An Orangeman from Co Armagh is looking forward to celebrating the Twelfth of July during what has been a year full of milestones for the centenarian.

Hilbert Willis (100), from Loughgall, hopes to be part of the parade in Killylea on Friday as his beloved lodge takes part in the annual demonstration which is expected to draw 40,000 spectators onto the streets.

It comes just five months after the pensioner received a special birthday card from King Charles III and four months after he celebrated 80 years membership of the Royal Black Institution.

“I would never miss the Twelfth, and hopefully I will be there this year,” Mr Willis told the Belfast Telegraph.

“I started out as a side drummer in Kinnego Flute Band No.5. But eventually my son said to me ‘I think you have too many grey hairs’ so I left when I was old enough to still have wit.

“I absolutely loved it. However age was starting to show on me and I wasn’t walking as well as I should be.

“But I’ll always be number five while I’m alive.”

Sir Knight Willis was recognised at a ceremony in the Royal Black Institution’s headquarters in Loughgall earlier this year in the presence of Sovereign Grand Master Rev William Anderson and officers of Summerisland Royal Black District No 6.

He was presented with a certificate to mark his impressive service record which began on March 1, 1944, when he joined the organisation — days after his 20th birthday on February 11. The proud member of Kinnego LOL No.5 was one of the founding members of the junior lodge in Loughgall before he joined the flute band.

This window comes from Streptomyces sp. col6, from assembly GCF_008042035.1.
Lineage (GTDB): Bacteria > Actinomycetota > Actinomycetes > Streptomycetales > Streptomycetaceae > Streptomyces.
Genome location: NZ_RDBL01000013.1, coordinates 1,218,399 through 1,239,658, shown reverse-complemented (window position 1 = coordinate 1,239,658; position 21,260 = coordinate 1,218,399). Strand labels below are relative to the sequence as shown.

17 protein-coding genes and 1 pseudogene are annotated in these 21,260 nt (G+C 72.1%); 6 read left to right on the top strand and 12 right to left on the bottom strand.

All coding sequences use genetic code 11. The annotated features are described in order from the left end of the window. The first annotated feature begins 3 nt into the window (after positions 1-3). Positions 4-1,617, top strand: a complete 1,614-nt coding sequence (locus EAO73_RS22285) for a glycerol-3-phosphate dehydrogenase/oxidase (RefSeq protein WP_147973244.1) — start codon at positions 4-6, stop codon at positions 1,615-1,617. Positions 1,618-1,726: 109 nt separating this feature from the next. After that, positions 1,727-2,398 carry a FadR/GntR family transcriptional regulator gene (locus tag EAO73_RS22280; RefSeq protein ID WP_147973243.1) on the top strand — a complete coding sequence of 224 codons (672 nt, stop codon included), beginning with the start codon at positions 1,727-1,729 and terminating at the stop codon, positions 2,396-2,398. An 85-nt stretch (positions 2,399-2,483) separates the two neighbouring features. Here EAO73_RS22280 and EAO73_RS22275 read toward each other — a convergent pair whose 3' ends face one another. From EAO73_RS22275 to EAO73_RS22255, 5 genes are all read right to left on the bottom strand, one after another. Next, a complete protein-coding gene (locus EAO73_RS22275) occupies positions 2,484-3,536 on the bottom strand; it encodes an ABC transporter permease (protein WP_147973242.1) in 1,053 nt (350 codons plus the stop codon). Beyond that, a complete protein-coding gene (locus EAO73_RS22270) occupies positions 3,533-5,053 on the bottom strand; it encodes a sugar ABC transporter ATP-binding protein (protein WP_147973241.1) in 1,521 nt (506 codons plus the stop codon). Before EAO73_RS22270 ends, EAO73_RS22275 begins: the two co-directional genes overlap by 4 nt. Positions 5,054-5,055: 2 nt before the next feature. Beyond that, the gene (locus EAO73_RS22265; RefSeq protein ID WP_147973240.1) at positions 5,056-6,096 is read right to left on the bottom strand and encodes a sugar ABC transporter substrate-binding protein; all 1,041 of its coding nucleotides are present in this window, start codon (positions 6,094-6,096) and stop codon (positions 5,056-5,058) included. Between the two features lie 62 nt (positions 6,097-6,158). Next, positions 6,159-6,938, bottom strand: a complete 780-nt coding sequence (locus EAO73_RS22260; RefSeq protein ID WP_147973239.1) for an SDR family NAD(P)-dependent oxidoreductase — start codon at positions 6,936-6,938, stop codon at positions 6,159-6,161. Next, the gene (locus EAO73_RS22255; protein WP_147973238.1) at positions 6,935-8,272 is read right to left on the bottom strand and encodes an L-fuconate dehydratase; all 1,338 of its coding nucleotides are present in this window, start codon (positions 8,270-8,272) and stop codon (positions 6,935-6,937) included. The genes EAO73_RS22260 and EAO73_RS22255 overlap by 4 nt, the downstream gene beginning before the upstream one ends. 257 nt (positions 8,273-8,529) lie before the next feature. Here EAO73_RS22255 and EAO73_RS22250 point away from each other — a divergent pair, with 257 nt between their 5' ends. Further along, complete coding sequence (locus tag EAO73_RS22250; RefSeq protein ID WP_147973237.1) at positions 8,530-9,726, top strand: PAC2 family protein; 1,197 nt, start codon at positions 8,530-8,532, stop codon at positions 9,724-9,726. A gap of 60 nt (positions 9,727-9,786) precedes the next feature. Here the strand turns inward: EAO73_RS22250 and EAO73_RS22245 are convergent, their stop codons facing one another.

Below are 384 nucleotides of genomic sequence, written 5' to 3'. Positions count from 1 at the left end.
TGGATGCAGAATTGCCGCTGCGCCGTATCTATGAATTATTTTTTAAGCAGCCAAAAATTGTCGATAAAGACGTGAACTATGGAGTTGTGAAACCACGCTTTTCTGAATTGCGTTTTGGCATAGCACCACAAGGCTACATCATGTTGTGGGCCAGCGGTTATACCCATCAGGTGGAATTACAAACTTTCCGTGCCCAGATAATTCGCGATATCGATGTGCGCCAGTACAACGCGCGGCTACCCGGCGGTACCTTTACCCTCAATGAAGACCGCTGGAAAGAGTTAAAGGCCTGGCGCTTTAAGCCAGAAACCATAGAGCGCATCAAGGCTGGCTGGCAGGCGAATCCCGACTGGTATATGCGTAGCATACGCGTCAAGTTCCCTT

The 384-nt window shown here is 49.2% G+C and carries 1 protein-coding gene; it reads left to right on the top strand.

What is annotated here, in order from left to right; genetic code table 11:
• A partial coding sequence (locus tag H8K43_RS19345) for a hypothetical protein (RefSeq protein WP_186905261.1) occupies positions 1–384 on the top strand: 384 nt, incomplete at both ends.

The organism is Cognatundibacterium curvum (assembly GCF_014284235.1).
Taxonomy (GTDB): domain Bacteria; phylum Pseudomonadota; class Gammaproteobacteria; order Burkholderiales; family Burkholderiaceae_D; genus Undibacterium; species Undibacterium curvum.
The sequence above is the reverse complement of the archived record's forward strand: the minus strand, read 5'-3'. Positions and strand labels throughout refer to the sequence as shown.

“I was worshipful master in the lodge for three or four years and I was treasurer too at one point,” he said.

“I’ll tell you the honest truth, I am in quite a few societies – but I have been in the lodge before all of them. I put on my Orange lodge sash first.”

Mr Willis, who was a groundsman for Loughgall FC for three decades — as well as chairman for 10 years — enjoyed a special dinner at the Irish League club where a stand was named after him earlier this year.

The honour recognises his fundraising efforts.

“My name is on the top of it, so I had my 100th birthday party there and it lasted all weekend – I requested donations instead of gifts which ended up raising another £8,700.

“I still appreciate my card from the King, but I am looking forward to Friday because I still enjoy the Twelfth.”

The dedicated Orangeman hopes to be in the back of a minibus making it easier for him to participate in the demonstration. “It’s nice to still be a part of the parade, that’s very important to me,” Mr Willis said.

“A lot of people have come and gone over the years from when I joined. I just thank the Lord that I’m still here and I am very grateful for my health.

“My eyesight is not the best and my hearing is a bit dull. But I feel 100% and can’t complain about anything.”